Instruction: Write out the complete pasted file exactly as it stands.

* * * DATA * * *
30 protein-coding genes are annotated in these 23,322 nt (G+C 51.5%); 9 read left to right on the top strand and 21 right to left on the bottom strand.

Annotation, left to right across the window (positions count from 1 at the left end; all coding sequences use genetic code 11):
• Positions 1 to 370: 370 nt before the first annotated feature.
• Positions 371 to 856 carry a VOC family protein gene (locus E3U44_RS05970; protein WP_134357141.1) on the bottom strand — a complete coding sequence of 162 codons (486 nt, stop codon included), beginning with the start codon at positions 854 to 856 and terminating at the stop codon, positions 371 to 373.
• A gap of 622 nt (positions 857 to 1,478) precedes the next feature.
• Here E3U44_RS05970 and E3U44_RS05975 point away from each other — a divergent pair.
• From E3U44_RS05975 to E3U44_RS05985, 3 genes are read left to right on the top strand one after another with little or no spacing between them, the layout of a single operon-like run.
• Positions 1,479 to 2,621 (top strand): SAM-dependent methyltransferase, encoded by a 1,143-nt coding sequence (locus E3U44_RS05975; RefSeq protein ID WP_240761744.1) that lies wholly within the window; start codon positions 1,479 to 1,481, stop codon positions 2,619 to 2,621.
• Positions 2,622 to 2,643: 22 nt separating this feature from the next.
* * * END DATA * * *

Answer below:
30 protein-coding genes are annotated in these 23,322 nt (G+C 51.5%); 9 read left to right on the top strand and 21 right to left on the bottom strand.

Annotation, left to right across the window (positions count from 1 at the left end; all coding sequences use genetic code 11):
• Positions 1 to 370: 370 nt before the first annotated feature.
• Positions 371 to 856 carry a VOC family protein gene (locus E3U44_RS05970; protein WP_134357141.1) on the bottom strand — a complete coding sequence of 162 codons (486 nt, stop codon included), beginning with the start codon at positions 854 to 856 and terminating at the stop codon, positions 371 to 373.
• A gap of 622 nt (positions 857 to 1,478) precedes the next feature.
• Here E3U44_RS05970 and E3U44_RS05975 point away from each other — a divergent pair.
• From E3U44_RS05975 to E3U44_RS05985, 3 genes are read left to right on the top strand one after another with little or no spacing between them, the layout of a single operon-like run.
• Positions 1,479 to 2,621 (top strand): SAM-dependent methyltransferase, encoded by a 1,143-nt coding sequence (locus E3U44_RS05975; RefSeq protein ID WP_240761744.1) that lies wholly within the window; start codon positions 1,479 to 1,481, stop codon positions 2,619 to 2,621.
• Positions 2,622 to 2,643: 22 nt separating this feature from the next.